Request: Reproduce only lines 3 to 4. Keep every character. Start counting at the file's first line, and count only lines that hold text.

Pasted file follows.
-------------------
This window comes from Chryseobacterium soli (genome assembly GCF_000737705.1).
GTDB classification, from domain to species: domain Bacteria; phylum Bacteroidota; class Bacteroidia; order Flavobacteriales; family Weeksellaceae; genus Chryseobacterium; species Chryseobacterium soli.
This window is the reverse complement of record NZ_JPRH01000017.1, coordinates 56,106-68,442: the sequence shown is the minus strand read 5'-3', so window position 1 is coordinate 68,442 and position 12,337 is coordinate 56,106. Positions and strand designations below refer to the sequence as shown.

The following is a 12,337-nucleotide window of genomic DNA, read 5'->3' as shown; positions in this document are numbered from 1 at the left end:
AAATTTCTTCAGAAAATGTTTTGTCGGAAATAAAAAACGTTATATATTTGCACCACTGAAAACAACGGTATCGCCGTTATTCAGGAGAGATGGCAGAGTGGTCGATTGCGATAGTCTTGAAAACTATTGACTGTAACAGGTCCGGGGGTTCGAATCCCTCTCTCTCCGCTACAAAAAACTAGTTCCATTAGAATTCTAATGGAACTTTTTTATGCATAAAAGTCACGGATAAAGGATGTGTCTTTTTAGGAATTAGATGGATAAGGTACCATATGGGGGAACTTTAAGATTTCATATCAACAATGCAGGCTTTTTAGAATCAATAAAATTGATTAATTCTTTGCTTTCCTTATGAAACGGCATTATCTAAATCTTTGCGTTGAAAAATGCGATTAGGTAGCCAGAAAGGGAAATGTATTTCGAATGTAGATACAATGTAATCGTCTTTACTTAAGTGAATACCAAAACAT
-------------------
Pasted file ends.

This window is the reverse complement of record NZ_JPRH01000017.1, coordinates 56,106-68,442: the sequence shown is the minus strand read 5'-3', so window position 1 is coordinate 68,442 and position 12,337 is coordinate 56,106. Positions and strand designations below refer to the sequence as shown.

The following is a 12,337-nucleotide window of genomic DNA, read 5'->3' as shown; positions in this document are numbered from 1 at the left end: